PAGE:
He received the credit, Schmitz says, but is still waiting for his cash back, which he calculates at around $ 33,500.
When she returned home after being stuck at sea, Schmitz was busy caring for his sick father, who later died.
“Until all the money is repaid to me, I won’t be able to breathe out,” he says.
Christina Golston, with her family on board a cruise trip last fall.
Courtesy of Christina Golston
Iowa-based nurse Christina Golston, waiting for a refund from Carnival Cruise Line, created a Facebook page to connect passengers awaiting refunds from Carnival Corporation, owner of Princess Cruises, together with Carnival Cruise Line, Holland America and Costa Cruises.
“There are many people like me who like to surf, but now we need our money for the bills, due to the loss of work or the reduction in hours worked,” says Golston.
Carnival Cruise Line representative Vance Gulliksen told CNN that the “absolute volume” of refunds caused delays at the start of the service break.
“But we have continued to automate and simplify the process and have collaborated with our banking processor to work more efficiently,” added Gulliksen. “For the most part, we have been working on the backlog and we believe we can now process and issue refunds in a much more timely manner. We certainly appreciate the patience of our guests for this unprecedented interruption of our business.”
“Much higher than normal volume of refund requests”
New York official Julie Huang says she is awaiting a refund from the Norwegian Cruise Line.
Huang filed her refund request in March – a $ 9,100 compensation request on behalf of herself and several family members. She received an automatic reply informing her that she would have to allow 90 days to process the request.
On day 90 he arrived and left in the penultimate week of June, but Huang had received no updates. After not being able to call, she tweeted Norwegian.
Judy Schmitz, cruise passenger
“There are 90 days of missed opportunities to let me know proactively that they needed more time,” says Huang. “I’m okay, I think our money will eventually come back. But I will lose some confidence right now, if they answer that way, and I didn’t appreciate it.”
“I’m more concerned about their response than about the money,” he adds.
Norwegian Cruise Line told CNN that the cruise line had “a much higher than normal volume of refund requests to be processed” due to the unprecedented situation.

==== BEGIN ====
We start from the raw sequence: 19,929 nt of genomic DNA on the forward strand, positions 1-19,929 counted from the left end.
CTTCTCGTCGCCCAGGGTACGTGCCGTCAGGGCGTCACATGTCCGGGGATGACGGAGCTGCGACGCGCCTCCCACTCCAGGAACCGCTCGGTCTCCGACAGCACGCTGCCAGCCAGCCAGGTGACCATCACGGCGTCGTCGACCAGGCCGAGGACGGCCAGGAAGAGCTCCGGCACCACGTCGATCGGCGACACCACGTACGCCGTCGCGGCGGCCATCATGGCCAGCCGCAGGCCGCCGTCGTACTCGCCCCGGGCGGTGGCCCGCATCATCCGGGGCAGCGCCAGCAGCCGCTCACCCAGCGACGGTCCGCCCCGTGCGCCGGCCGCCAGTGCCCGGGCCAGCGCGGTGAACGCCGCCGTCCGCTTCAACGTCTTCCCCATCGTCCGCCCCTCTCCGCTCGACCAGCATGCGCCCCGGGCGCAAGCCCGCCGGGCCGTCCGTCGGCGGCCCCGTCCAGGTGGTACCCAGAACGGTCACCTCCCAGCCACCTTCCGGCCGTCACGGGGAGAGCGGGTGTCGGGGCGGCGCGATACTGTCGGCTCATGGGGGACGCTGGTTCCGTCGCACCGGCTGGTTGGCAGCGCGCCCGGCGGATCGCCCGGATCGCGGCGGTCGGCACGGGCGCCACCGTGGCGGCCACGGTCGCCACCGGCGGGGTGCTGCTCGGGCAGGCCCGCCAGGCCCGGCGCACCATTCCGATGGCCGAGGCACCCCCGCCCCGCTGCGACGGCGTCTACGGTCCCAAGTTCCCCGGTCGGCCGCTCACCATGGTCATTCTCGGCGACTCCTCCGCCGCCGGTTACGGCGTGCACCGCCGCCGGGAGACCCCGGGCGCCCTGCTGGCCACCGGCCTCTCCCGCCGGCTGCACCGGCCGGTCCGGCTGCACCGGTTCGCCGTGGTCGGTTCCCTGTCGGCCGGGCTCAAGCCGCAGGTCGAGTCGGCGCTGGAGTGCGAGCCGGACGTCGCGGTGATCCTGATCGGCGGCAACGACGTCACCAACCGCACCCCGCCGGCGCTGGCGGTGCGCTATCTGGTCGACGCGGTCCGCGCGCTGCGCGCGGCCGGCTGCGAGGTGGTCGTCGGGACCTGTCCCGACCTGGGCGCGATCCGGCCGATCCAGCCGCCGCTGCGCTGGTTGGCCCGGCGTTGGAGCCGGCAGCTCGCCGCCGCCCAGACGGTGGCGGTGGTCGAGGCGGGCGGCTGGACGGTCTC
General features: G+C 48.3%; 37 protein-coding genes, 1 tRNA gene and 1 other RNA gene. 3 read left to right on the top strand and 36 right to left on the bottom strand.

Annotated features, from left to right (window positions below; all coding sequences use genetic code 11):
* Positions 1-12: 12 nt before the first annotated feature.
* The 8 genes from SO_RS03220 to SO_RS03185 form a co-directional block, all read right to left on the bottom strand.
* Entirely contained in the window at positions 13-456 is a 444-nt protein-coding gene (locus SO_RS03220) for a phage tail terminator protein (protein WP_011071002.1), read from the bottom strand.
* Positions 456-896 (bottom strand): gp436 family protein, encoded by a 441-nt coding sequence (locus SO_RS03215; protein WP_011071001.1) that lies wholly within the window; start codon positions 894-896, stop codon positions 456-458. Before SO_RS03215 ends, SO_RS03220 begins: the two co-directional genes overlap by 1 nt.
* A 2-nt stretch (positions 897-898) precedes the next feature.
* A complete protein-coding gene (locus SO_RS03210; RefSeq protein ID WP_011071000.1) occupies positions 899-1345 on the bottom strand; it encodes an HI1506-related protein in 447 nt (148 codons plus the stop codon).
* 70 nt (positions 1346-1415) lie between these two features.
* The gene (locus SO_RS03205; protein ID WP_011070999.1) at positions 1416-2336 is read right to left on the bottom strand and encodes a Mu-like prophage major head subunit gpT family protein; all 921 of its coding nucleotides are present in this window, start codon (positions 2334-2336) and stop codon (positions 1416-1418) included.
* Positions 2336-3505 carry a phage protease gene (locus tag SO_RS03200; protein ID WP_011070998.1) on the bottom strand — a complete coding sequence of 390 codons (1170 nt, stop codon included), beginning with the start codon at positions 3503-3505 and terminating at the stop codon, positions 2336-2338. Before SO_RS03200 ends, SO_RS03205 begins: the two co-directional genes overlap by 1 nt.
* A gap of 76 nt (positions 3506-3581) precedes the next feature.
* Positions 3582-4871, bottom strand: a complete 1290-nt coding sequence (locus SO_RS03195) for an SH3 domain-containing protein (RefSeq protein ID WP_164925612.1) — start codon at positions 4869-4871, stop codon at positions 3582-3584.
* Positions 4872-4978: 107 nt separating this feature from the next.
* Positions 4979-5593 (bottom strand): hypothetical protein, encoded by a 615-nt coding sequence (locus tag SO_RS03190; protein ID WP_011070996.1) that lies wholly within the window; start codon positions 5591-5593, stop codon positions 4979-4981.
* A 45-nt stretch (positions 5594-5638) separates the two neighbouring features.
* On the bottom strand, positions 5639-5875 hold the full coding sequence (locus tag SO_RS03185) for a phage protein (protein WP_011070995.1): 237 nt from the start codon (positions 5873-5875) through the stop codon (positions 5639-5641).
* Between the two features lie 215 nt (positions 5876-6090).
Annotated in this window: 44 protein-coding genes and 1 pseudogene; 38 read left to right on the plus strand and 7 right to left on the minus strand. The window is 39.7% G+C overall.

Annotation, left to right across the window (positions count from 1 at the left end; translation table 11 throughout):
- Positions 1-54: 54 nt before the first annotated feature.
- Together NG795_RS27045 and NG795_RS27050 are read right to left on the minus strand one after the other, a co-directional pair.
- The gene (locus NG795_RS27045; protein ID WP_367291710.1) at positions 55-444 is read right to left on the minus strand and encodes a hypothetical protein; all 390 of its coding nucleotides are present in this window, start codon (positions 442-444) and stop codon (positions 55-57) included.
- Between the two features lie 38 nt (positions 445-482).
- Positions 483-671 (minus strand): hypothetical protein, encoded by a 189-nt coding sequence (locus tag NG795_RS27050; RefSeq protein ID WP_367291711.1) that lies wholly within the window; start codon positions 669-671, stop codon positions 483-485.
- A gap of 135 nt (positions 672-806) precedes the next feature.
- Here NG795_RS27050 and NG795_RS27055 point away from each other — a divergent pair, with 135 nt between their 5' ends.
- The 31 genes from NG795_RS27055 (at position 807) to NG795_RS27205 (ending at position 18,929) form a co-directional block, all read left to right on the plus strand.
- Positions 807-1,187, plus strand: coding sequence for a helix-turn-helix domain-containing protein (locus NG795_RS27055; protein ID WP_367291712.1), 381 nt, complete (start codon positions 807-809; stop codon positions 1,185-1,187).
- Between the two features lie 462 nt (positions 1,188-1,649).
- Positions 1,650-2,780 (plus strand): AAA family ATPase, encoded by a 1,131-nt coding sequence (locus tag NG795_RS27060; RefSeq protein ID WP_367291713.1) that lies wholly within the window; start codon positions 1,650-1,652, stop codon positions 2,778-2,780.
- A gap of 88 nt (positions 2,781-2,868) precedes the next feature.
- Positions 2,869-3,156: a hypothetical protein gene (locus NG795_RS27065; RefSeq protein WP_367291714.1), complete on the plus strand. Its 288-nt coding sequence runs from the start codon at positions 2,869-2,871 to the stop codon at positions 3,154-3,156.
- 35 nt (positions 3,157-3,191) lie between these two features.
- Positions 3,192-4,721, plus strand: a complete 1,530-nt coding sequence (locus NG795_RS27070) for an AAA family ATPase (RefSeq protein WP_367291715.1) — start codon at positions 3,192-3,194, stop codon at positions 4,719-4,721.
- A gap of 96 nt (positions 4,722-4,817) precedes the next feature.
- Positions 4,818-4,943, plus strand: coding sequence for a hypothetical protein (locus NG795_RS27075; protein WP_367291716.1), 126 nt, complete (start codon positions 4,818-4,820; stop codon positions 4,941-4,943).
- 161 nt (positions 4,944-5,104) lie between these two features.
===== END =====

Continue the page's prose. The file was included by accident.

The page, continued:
“Refunds are handled based on the travel departure date and the date the refunds were initially requested. Our team is working tirelessly to finalize these refunds to the original form of payment as quickly as possible,” reads in a statement provided to CNN.
“Unfortunately, we are experiencing delays with our ability to deliver within the 90 days originally communicated and we want to establish adequate expectations with our delivery capability. We highly appreciate our guests for their understanding and patience.”
The Pacific Princess in Los Angeles in April, her final port of call after most passengers disembarked in Australia.
Mario Tama / Getty Images
However, while many cruisers are frustrated, some travelers, like Robert Sohns, have not been put off by the experience of getting stuck at sea or waiting for money.
Sohns was also aboard the Pacific Princess, but unlike Hayden and Schmitz, she opted for full credit repayments for future cruises.
He had to wait 90 days, but the credit of around $ 36,500 is now in his Princess Cruises account and another $ 36,500 of credit is in his wife’s account.
“We just hoped they hadn’t gone bankrupt,” says Sohns. “We just waited our time knowing that it would eventually come to us.”
Sohns and his wife earned credit for a 2022 Pacific Princess world cruise, with the goal of replicating the 2020 trip that was supposed to be.
“We’ve probably been on nearly 100 cruises in the past 50 years, and half of those have been on Princess and we’ve always known that there is potential for things to happen on ships, but that’s so atypical.”